Tuesday, September 10, 2019

Teen Tips-What I Wish I Would Have Known

1. Don't engage in arguments.  If you argue you make yourself a peer.  Just listen.  State your case.  Understand.  But hold true to what you believe is right, even if you don't KNOW at the time it is right, you get to make a mistake, err on the side of cautiousness, and then loosen up later.  

2.  Starting loose and reining in is so much more difficult.  Also, you are allowed to take your time (hours, days, weeks and months) in spite of their immediate demands of  "can I go, can I have, etc."  Hold your ground until you decide otherwise, or if you never do, they will thank you for it down the road.

3.  Be in a good mood in spite of their moody moods.  This is hard I know, I was way too much of an empath, absorbing their moods which means you will feel crazy.  Set your mood in the morning and even if you have to fake smile at their crabbiness or tiredness or frustration or whatever, let YOUR mood influence them, not vice versa. 

4. Good grades don't always equal success.  Don't get caught up in the competition of GPA, colleges, and sports.  Is he a good kid with a good heart?  Do you see a work ethic?  Is he kind to others?  Those things matter SO MUCH more in life.

5.  Teens all make mistakes.  Don't freak out.  Unless it calls for freaking out, and then you can.  Know what's freak-out-able about and what isn't.  And then after you freak out, TALK.  Take them to lunch, sit on the bed, stay up late (because that's when they usually come alive-dad would have to do this because I had a baby always) and talk.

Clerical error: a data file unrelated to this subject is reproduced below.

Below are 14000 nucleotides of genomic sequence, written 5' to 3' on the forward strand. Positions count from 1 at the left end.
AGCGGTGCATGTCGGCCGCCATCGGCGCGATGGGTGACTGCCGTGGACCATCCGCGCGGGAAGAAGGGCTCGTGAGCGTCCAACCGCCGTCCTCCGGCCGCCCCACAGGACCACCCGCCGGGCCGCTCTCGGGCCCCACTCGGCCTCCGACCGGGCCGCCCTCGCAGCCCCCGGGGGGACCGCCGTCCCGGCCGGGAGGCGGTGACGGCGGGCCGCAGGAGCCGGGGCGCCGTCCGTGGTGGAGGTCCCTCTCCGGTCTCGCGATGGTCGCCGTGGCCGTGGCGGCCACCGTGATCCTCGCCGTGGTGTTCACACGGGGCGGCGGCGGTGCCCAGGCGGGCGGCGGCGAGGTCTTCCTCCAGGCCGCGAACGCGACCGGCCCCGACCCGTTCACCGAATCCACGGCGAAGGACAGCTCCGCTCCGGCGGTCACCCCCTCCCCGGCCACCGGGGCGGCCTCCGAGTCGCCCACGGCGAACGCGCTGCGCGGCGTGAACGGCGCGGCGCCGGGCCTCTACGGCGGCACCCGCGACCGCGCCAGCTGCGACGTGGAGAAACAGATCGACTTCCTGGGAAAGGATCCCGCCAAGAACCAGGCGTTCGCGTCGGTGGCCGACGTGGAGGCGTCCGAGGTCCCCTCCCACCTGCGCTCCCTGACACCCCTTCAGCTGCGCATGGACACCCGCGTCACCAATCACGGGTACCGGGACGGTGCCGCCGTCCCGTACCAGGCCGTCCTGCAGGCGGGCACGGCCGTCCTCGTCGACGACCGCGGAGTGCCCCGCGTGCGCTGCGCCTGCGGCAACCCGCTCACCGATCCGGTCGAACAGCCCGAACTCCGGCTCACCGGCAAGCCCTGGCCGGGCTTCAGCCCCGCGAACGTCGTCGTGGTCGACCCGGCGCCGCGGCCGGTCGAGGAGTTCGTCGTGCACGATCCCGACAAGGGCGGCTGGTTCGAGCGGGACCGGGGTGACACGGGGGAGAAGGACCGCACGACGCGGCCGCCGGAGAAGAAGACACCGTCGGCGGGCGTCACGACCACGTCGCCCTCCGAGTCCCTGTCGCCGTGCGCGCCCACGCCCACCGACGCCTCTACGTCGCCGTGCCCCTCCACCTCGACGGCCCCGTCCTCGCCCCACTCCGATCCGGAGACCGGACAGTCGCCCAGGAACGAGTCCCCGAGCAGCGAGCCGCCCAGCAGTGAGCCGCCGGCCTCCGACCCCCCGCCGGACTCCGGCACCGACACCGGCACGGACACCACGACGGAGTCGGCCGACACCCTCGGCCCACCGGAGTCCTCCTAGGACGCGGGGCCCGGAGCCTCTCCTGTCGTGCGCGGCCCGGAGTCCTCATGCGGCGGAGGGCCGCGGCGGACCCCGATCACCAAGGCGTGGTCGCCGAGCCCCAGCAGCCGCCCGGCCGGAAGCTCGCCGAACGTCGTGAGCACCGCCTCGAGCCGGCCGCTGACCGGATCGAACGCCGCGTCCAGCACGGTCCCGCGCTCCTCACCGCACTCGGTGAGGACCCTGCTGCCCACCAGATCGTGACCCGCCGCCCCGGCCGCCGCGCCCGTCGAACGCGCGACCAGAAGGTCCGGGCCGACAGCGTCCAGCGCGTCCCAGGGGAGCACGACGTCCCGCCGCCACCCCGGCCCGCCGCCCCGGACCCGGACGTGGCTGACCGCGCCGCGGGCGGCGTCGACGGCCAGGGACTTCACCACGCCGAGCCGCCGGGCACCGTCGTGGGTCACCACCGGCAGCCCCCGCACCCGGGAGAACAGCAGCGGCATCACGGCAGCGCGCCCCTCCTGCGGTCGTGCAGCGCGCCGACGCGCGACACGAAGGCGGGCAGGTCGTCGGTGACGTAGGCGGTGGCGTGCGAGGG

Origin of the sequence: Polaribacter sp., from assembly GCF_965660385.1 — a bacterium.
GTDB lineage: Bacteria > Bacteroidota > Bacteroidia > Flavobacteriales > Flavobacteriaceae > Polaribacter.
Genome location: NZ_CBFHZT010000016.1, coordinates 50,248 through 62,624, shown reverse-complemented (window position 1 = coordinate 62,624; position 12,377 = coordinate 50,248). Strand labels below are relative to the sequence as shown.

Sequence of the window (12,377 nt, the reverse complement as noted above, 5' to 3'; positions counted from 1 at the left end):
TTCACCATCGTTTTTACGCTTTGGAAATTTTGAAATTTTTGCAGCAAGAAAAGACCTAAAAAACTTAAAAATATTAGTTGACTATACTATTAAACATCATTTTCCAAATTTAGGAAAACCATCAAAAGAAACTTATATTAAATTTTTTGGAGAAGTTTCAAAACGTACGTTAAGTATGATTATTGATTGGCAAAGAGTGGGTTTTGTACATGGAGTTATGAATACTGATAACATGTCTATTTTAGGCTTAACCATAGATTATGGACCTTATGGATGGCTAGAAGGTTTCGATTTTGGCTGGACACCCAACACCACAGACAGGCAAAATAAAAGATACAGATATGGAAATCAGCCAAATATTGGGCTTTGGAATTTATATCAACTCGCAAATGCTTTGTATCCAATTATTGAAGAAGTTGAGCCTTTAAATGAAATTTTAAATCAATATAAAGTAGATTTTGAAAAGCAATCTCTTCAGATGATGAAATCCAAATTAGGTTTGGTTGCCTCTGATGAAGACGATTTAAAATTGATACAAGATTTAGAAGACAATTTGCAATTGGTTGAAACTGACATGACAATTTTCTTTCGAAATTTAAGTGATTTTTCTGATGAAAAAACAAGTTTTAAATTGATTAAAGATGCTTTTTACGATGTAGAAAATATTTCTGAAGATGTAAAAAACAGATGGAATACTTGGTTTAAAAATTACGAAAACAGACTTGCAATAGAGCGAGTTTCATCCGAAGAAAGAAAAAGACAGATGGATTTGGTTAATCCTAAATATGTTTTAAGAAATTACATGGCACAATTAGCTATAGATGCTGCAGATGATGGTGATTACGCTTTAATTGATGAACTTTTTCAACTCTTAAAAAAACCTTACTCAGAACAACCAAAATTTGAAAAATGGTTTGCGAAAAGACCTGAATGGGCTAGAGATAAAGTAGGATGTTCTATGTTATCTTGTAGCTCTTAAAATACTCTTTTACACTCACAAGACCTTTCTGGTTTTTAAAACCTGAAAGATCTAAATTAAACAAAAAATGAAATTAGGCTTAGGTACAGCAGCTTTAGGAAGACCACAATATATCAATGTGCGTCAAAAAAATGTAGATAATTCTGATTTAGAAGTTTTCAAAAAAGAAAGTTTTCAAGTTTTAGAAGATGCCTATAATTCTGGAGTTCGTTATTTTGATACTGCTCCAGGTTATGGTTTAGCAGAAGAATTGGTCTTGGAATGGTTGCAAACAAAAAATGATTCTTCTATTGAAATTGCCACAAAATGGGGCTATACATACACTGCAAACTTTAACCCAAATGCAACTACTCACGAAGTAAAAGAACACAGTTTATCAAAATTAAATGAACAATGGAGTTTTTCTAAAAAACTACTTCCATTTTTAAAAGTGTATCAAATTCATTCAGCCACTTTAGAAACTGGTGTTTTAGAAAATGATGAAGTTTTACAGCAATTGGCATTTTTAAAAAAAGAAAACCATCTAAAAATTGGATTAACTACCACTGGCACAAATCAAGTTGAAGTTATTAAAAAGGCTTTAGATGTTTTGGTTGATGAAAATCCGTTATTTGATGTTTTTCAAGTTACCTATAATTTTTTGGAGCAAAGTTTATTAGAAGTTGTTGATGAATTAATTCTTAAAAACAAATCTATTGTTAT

6. On dating and relationships-oh boy, this was hard for me because I just felt so bad and worried and concerned over all of it, like it was all happening to me again.  And then I remembered, I survived it.  Even the surprise break ups or the "but I thought she was going to ask me to the dance",  or us really having a great relationship with boy/girl friends that didn't work out, it is a part of life and learning.  I learned to keep my distance a little with all of it emotionally because it can be a rollercoaster.  

7. This one from my mom-ask questions.  Why do you think that is the right thing to do?  What would you do in that situation?  How do you feel about this or that?  What is the end result you are looking for?  IT WORKS.  And it's a way to keep communication open.  

8. From my older kids telling me what I did wrong-when they told me something they heard about someone else or something else or had a different opinion on something I would answer immediately with a judgement instead of just listening and then asking questions.  

9.  You are allowed to take away the phone or the Ipad or the laptop.  And hide them.  And let them withdrawal.  Which might be nasty.  But then they will know what it feels like to have their brains really work again.

10. They will love you again I PROMISE.  It might take some time away (college etc) but they will.  I never thought it would be true in the thick of it, but I truly have an incredible friendship with my 3 oldest who all drove me crazy at times during their teen years, and probably said some bad words under their breath to me while they slammed a door (and I might have also).   I promise, they will come back.  And it's awesome when they do.